|Posted by paul on December 1, 2012 at 8:00 AM|
When folks talk about leadership in sports, they often talk about it as if it were a simple thing. But it's different with each person and with each situation. Red understood that. He knew that no two people should be treated the same. He famously babied Cousy, but was endlessly harsh on Heinsohn. Heinsohn asked him once why he got such harsh treatment. Red told Heinsohn that he could take it, and that being harsh to Heinsohn it was a way Red could give the whole team a hard time, while protecting some of the more sensitive players, like Cousy.
No two players have the same kinds of emotions. They can't all be just handled the same.
I think this part of the game is tough for Rondo. Rondo seems like a guy who is not really adept socially. The way he comes off, he might even be one of those people who has a hard time relating to other human beings socially. Camerata's recent article, and other recent articles, show that Rondo is working hard to master that aspect of leadership. He arranges social activities. He looks after other players when he thinks they need it. But, as Scal pointed out, leaders like KG and Jason Kidd are able to change the cultures of their teams. Rondo struggles to do that. This team, like last year's team, has drifted early in the season. Folks aren't playing well, and they aren't even playing hard.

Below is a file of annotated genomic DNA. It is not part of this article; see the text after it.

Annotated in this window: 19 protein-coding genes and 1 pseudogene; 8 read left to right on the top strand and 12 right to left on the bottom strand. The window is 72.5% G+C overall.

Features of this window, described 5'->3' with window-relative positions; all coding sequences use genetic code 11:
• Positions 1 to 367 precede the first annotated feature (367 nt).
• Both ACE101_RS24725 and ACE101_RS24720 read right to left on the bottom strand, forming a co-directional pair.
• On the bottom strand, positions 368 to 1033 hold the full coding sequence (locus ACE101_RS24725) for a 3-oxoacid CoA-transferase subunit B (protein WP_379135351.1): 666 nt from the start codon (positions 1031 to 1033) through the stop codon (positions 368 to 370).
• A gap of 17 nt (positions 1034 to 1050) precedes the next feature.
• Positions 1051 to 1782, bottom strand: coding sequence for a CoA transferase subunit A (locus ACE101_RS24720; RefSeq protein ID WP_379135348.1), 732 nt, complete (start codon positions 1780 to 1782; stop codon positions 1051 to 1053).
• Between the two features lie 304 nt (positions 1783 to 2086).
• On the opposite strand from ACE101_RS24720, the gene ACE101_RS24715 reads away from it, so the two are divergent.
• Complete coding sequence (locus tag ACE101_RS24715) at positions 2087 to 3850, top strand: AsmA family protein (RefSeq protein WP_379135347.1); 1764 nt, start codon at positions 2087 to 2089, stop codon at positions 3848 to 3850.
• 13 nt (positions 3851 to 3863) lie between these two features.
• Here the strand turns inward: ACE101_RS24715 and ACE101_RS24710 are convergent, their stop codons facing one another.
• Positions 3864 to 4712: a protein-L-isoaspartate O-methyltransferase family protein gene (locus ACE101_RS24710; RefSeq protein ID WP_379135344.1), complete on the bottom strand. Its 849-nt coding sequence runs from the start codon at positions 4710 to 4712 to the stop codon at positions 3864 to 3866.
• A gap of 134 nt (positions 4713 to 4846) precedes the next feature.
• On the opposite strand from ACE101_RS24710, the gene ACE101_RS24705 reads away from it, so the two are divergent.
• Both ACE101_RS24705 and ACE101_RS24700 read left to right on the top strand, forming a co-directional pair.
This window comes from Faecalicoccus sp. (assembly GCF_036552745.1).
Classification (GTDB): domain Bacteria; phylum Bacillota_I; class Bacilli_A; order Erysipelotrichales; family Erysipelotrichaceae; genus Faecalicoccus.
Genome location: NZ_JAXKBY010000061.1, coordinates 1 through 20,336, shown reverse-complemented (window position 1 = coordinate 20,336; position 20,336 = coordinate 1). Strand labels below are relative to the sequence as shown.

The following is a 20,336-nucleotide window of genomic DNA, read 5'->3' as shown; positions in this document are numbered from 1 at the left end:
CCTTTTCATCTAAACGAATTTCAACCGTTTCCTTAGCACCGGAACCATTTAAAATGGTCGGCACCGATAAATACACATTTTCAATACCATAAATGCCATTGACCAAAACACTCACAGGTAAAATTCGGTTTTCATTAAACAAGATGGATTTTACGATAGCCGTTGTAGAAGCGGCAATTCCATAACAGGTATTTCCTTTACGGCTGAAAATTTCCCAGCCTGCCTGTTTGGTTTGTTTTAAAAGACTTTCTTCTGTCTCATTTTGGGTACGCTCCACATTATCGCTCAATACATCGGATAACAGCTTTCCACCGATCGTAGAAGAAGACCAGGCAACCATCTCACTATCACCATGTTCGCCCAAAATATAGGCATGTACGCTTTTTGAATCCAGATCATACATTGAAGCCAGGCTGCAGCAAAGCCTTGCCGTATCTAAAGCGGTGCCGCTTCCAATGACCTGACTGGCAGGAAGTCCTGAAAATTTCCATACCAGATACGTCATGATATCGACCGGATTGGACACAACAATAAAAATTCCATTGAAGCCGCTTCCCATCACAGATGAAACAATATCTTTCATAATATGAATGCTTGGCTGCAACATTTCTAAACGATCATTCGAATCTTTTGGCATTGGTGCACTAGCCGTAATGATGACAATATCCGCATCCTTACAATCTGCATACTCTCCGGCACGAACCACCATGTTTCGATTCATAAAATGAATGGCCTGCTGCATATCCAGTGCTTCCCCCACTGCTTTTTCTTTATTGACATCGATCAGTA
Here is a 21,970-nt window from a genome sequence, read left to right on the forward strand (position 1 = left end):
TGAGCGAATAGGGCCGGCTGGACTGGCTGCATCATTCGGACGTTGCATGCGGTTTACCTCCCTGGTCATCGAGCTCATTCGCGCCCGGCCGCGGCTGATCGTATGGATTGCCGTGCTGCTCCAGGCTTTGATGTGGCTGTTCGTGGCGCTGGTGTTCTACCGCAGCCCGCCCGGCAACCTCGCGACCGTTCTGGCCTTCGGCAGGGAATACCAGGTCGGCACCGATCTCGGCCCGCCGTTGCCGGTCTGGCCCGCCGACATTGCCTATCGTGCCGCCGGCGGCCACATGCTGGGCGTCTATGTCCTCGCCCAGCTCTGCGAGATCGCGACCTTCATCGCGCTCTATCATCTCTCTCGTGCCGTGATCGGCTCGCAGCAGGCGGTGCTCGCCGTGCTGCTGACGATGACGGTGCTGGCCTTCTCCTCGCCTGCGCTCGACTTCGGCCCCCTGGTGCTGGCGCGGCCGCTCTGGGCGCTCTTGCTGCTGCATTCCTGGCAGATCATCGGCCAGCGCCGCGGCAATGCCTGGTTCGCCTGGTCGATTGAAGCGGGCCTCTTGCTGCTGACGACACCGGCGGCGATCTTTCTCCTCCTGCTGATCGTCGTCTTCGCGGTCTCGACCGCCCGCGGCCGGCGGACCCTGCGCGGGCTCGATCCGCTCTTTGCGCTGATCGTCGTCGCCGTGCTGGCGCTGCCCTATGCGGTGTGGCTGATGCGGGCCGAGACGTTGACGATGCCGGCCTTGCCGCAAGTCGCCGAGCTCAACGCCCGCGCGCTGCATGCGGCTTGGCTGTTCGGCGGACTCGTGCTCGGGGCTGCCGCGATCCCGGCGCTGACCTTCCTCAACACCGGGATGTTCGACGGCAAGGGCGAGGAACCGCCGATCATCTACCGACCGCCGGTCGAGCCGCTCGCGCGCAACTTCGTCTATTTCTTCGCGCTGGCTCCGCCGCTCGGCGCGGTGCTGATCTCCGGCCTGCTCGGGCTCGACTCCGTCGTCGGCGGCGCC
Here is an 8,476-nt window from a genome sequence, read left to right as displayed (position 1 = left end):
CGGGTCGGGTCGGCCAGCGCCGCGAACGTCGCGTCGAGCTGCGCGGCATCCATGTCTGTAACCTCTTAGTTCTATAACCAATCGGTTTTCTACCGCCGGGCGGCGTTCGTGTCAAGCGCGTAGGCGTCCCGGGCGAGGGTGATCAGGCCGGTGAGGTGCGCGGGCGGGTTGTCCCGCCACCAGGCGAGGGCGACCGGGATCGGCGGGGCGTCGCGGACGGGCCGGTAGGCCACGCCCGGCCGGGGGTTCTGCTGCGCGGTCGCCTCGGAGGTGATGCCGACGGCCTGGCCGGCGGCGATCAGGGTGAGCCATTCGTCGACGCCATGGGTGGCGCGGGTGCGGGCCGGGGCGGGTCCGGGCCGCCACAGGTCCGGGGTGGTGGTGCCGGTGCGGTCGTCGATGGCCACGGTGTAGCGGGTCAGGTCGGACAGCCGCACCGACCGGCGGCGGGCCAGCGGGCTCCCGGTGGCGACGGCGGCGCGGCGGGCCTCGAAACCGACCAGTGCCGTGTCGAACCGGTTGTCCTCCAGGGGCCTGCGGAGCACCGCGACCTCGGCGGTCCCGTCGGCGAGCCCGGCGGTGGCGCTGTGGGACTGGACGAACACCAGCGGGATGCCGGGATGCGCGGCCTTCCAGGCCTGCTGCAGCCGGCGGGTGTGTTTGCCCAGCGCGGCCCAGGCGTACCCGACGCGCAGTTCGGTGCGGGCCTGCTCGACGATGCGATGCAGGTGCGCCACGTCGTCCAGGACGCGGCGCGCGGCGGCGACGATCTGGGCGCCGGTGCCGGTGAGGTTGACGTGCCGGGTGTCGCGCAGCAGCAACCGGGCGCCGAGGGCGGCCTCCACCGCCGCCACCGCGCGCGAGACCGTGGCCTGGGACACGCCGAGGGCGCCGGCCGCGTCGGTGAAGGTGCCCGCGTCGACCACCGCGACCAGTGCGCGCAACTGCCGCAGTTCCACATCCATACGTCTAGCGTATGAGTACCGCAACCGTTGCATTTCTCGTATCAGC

It was so interesting to watch Rondo's struggle to lead the team last year. Coming out of the gate, he tried to take over statistically, putting up superstar numbers, but the team didn't respond. Then Pierce came back, and the team did respond. Then some kind of leadership struggle seemed to unfold between Rondo and Pierce, and Ray Allen kicked into it too. At times, Allen and Pierce almost seemed to deliberately undermine Rondo. In Allen's case, I think it was deliberate, at times. Eventually the team had a meeting where they told Rondo they needed him to lead, and he found a way where he stopped trying to score and concentrated on assisting, whence began the famous streak. This approach worked. For that team.
This year we are seeing a similar journey unfold. Rondo has to try to figure out, once again, how to lead this team, because it is a different team. In general, we can see that Rondo has a much better grasp on how to lead, and a lot more confidence as a leader, but we also see that some of the other players are struggling to find their roles. Players like Lee and Green seem to need more room to do their own thing. In trying to follow Rondo's lead, they've given up some of their own ability to play aggressive basketball. What was good about last night was that we saw that everyone wants to make this work. Green emphasized after the game that Rondo is the team's leader. The will is there. A way must be found.